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A few park visitors pass by. One or two come across and make comments on my drawing, but in hushed tones as though they shouldn’t really be here. A couple of volunteers with clipboards, pointing at the pond with their biros and making notes, whisper ‘hello’ as they walk past. There’s something about this place. It offers a truce, a respite. I feel rooted, fixed. I know I’m overworking my drawing but I can’t seem to stop. I feel the need to stay and get everything in. To capture all this surging complexity.

There’s the “chip chip”, of a long tailed tit from above. I watch it flitting from twig to branch. A quick, quick tip of its head. And then, when I look down, a blackbird has hopped onto the bench where my paintbox lies open (photo 5). Inquisitive. Pecking and investigating with his beak.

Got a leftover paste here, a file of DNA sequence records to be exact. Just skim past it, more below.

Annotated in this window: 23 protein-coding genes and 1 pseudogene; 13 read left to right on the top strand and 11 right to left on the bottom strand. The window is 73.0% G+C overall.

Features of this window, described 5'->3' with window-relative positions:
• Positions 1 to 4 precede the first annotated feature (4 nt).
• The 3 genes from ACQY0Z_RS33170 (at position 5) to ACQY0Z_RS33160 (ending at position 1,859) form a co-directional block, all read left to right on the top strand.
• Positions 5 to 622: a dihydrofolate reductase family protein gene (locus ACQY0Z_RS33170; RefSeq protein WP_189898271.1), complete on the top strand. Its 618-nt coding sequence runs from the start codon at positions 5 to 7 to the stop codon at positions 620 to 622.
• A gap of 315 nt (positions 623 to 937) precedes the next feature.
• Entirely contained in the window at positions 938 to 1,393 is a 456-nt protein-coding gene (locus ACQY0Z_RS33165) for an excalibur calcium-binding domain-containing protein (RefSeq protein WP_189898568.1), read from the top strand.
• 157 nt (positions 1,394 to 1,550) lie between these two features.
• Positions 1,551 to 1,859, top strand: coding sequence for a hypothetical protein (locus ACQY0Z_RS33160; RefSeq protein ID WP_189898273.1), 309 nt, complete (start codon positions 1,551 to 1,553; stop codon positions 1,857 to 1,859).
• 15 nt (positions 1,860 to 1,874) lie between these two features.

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(In his ‘Sticks in the Smoke’ project, Nick Andrew has been visiting, researching and drawing a different public park or garden in Central London since January 2016. This is leading to a collection of paintings exploring the theme of city green spaces from the perspective of a rural landscape painter. These will be shown in a London exhibition in 2018.  www.nickandrew.co.uk 

Camley Street Natural Park, Kings Cross, London. NW1 0PW
Open daily 10am – 5pm
Google earth view here